The bill, which still has to be approved by the senate, would drastically reduce conservation areas and open up fresh swathes of the Amazon to farming. The bill also offers an amnesty to farmers (including, of course, many in the bancada ruralista) who have illegally cleared protected areas. Brazil’s scientists have protested en masse, warning of increased soil erosion, reduction of rainfall and an increase in greenhouse gas emissions.

The response of Rebelo and the rural lobby, however, has been to ignore the scientists, and claim that the protesters are all ‘eco-terrorists’ in the pay of foreign governments, who want to sabotage Brazilian commodity exports. Even before it has been approved, the bill has had a disastrous effect. Deforestation in the Amazon rainforest has soared, because landowners are now confident that protected areas will be reduced and they will be amnestied. Several peasant farmers, including a married couple, have been ambushed and shot dead, apparently by the illegal loggers they were denouncing, who now feel empowered.

There is, however, one encouraging new development – a change in public opinion. The campaign against Belo Monte is gaining momentum, with the involvement of many different social groups. A recent opinion poll carried out by the Folha de S Paulo newspaper found that 85 per cent of the public believed that any change to the Forest Code should give priority to the protection of the forest, even it means a decline in agricultural output. Twelve carnival schools in Rio carried out what they called a desfile-manifesto (roughly translated as a ‘dancing demo’) along Copacabana beach in protest against the changes to the Forest Code and the decision to push ahead with the construction of Belo Monte.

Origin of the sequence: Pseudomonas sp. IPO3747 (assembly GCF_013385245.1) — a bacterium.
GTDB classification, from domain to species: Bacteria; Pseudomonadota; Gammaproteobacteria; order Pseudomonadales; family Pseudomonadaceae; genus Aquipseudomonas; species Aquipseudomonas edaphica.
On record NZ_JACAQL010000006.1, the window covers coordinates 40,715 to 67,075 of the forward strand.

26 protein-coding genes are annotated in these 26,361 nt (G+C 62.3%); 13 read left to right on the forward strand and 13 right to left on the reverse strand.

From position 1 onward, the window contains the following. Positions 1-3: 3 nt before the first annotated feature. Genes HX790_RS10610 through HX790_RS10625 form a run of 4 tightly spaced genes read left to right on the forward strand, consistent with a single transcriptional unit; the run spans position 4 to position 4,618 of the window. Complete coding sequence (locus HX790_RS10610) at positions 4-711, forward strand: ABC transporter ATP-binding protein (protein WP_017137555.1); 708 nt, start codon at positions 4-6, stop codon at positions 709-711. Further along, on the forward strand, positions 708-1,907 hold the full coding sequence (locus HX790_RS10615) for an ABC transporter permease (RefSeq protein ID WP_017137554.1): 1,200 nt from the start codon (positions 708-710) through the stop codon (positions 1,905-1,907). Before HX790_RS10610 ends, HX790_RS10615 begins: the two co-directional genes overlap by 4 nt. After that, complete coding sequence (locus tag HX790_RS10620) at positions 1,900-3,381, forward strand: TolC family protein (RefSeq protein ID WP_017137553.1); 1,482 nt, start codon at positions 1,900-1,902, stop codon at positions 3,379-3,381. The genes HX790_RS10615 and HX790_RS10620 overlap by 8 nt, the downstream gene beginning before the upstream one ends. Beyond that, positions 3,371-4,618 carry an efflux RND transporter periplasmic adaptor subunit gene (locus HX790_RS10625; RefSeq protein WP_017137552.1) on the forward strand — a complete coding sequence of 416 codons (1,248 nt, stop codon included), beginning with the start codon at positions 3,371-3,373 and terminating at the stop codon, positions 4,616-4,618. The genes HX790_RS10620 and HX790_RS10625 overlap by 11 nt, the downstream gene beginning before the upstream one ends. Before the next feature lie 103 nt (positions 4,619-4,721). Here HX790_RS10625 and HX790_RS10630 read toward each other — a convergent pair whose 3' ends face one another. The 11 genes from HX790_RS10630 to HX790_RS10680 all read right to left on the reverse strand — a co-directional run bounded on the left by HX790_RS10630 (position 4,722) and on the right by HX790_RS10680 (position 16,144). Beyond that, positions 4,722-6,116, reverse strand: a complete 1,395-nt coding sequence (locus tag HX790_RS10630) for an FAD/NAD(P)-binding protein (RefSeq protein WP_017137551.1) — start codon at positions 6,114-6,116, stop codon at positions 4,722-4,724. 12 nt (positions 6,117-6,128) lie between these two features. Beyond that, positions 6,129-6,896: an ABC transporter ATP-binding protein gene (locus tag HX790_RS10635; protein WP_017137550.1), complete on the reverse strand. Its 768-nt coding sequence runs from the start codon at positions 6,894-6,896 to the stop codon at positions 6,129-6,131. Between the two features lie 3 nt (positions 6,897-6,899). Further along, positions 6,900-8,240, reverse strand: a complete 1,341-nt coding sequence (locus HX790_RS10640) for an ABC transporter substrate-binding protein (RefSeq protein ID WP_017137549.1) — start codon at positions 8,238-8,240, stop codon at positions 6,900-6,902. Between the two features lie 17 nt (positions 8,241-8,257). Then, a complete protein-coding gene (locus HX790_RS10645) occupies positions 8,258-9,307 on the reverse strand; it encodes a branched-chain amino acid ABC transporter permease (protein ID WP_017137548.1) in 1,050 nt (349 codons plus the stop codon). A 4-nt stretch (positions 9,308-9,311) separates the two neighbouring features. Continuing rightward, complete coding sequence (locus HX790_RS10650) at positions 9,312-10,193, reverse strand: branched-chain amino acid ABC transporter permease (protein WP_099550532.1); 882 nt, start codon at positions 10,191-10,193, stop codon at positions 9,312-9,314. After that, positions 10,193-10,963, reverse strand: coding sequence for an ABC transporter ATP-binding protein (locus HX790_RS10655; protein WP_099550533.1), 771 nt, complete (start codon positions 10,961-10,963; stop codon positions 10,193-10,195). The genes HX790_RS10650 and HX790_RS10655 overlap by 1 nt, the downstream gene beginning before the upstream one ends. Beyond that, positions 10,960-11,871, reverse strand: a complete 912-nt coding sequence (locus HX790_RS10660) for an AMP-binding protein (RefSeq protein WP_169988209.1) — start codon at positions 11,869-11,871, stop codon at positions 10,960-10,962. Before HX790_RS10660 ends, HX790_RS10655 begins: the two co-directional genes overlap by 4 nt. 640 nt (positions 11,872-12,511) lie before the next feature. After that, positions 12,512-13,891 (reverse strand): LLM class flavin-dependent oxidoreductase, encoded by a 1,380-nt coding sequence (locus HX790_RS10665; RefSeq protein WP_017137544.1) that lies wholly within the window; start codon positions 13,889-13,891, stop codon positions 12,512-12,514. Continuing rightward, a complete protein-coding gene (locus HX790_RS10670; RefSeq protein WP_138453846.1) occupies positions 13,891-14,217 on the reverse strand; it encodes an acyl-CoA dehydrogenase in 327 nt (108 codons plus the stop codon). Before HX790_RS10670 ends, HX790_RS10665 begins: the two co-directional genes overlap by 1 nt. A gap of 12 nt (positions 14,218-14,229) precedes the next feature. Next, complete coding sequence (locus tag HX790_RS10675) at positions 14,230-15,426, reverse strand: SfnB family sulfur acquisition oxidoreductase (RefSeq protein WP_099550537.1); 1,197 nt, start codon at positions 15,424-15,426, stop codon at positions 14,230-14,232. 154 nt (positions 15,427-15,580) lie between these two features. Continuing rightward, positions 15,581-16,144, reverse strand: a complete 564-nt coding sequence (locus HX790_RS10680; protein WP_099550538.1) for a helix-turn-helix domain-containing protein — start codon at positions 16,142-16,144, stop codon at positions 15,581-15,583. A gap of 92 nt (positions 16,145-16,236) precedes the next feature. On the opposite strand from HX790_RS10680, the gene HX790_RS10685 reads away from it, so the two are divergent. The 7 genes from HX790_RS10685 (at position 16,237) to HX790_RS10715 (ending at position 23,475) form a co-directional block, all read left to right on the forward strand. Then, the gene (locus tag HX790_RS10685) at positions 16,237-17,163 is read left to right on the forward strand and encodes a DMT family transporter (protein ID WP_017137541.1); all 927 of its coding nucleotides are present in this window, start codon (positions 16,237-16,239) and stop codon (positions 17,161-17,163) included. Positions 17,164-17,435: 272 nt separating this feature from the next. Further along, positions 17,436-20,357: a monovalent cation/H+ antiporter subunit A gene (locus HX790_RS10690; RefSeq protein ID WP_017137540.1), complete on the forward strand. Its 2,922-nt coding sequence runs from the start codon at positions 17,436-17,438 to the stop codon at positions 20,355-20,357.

Small beginnings perhaps, but indicative of the way many Brazilians are realising that it is not enough to vote into power a left-of-centre government. Popular pressure must force that government to rule in the interests of everyone, not just big corporations.

Change could happen

Will this new awareness turn Rio+20 into an event that really changes the way Brazil deals with environmental problems, particularly climate change? It could happen. The government is planning scores of activities around the gathering. If these are to be more than greenwash, then activists and NGOs must work with those within government who are sympathetic to their cause – and there are a lot of them – to obtain meaningful advances.

Xingu Vivo Para Sempre, an alliance of indigenous and fishing communities that is fighting to prevent the hydroelectric projects destroying their traditional way of life, clearly believes that Rio+20 gives it an excellent opportunity to shame the government into giving in to their demands. It recently published a press release in which it asked: ‘What moral authority will the government have when, before the whole world represented at Rio+20, it is publicly denounced for the crimes against the environment it has permitted, encouraged or committed?’

Greenpeace Brasil is talking about using the conference to get the Brazilian government to commit to a ‘zero deforestation’ law. A new organisation, Sociedade Civil Brasileira para a Rio+20, has been formed to get social movements and NGOs to take part in what is hoped will be gigantic mobilisations in Rio to call for radical action on climate change and a new approach to development.

Change is underway in Brazil and it should gain momentum from Rio+20. Whether it will force the government to rethink its disastrous pro-development policies quickly enough to prevent catastrophic climate change is, unfortunately, another question. n

Sue Branford is a freelance writer and an editor at the Latin America Bureau (www.lab.org.uk)